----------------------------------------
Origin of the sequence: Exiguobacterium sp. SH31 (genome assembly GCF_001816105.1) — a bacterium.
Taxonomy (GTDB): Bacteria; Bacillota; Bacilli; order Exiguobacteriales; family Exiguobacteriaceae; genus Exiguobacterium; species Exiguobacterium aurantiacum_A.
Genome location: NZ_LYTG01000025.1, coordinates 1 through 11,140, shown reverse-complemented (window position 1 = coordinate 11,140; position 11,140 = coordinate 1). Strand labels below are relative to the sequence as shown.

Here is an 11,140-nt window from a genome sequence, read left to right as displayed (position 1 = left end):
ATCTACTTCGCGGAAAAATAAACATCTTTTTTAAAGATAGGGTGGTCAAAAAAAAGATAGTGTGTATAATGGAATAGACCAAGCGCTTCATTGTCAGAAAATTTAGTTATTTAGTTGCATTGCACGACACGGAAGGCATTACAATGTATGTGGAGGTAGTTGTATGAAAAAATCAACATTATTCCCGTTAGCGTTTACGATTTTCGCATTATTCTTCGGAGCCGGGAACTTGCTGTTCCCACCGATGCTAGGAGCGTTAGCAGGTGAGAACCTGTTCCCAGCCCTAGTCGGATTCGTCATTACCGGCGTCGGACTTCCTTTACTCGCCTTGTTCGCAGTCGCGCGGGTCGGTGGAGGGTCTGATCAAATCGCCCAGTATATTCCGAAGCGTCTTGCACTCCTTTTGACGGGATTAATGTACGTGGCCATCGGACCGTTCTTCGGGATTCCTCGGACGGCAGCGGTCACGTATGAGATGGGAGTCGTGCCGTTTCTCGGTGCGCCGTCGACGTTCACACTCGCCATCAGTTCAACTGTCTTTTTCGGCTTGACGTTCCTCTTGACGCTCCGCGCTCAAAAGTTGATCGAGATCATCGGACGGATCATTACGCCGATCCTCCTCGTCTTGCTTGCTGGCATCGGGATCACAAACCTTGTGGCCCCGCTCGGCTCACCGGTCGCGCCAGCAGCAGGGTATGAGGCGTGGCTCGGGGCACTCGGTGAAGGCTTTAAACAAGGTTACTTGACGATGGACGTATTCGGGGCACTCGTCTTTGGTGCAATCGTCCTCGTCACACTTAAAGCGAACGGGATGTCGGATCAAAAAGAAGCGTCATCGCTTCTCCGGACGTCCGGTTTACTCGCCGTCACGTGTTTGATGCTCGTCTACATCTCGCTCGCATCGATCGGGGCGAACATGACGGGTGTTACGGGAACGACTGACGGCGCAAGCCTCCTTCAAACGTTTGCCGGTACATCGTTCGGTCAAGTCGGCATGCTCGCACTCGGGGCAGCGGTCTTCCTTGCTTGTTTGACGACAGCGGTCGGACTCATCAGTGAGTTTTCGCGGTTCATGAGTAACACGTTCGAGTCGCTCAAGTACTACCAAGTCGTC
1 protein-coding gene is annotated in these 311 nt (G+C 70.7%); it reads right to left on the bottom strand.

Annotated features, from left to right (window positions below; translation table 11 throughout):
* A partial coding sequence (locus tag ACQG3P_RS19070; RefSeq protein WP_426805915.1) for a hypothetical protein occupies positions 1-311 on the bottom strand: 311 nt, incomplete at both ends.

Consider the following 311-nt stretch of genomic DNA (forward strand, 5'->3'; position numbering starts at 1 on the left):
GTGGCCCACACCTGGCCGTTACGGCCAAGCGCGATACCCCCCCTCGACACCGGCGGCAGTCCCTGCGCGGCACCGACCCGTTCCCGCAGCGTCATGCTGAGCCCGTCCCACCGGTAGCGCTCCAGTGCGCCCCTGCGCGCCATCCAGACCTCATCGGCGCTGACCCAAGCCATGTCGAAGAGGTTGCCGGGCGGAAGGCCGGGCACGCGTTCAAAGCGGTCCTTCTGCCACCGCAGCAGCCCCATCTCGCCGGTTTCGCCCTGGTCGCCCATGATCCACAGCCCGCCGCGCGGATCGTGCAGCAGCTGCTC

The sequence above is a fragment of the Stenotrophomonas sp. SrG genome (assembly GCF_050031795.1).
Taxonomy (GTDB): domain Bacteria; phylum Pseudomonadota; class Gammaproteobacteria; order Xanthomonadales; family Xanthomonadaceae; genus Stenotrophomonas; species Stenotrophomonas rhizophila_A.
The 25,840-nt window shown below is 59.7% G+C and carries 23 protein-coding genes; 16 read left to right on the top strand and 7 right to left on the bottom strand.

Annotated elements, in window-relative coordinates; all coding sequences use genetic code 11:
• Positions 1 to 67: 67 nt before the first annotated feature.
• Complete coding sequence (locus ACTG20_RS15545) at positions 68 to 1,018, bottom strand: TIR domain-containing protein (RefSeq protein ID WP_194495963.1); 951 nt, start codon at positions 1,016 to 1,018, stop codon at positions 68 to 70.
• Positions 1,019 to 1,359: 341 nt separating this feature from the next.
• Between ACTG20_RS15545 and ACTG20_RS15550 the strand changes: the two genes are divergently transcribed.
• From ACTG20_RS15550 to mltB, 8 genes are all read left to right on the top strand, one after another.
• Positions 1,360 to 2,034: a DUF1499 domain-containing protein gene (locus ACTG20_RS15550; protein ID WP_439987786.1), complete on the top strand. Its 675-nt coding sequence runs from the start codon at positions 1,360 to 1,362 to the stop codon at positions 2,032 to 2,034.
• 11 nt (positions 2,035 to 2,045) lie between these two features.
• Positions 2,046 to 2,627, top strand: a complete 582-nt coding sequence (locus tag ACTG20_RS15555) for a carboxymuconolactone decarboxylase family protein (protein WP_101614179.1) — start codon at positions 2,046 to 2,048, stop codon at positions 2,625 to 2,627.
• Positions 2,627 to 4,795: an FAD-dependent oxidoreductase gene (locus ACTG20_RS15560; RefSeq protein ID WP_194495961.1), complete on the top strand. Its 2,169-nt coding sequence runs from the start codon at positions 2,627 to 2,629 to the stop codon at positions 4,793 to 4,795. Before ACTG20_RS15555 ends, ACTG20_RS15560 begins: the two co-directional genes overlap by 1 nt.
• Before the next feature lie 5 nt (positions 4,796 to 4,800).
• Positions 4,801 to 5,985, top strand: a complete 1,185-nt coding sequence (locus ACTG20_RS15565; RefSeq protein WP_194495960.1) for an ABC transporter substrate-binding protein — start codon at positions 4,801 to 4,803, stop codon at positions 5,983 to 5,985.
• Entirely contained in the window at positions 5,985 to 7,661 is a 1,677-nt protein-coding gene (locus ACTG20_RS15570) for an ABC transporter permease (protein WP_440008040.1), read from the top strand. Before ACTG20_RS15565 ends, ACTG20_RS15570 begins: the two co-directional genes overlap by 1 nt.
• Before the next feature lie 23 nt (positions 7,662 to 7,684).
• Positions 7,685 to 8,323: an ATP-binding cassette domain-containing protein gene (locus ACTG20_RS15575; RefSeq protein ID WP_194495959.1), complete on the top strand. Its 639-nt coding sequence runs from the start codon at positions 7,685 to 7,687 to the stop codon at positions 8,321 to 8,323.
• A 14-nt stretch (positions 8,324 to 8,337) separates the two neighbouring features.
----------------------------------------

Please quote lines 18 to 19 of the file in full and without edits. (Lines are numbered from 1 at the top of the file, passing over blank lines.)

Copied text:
• Between ACTG20_RS15545 and ACTG20_RS15550 the strand changes: the two genes are divergently transcribed.
• From ACTG20_RS15550 to mltB, 8 genes are all read left to right on the top strand, one after another.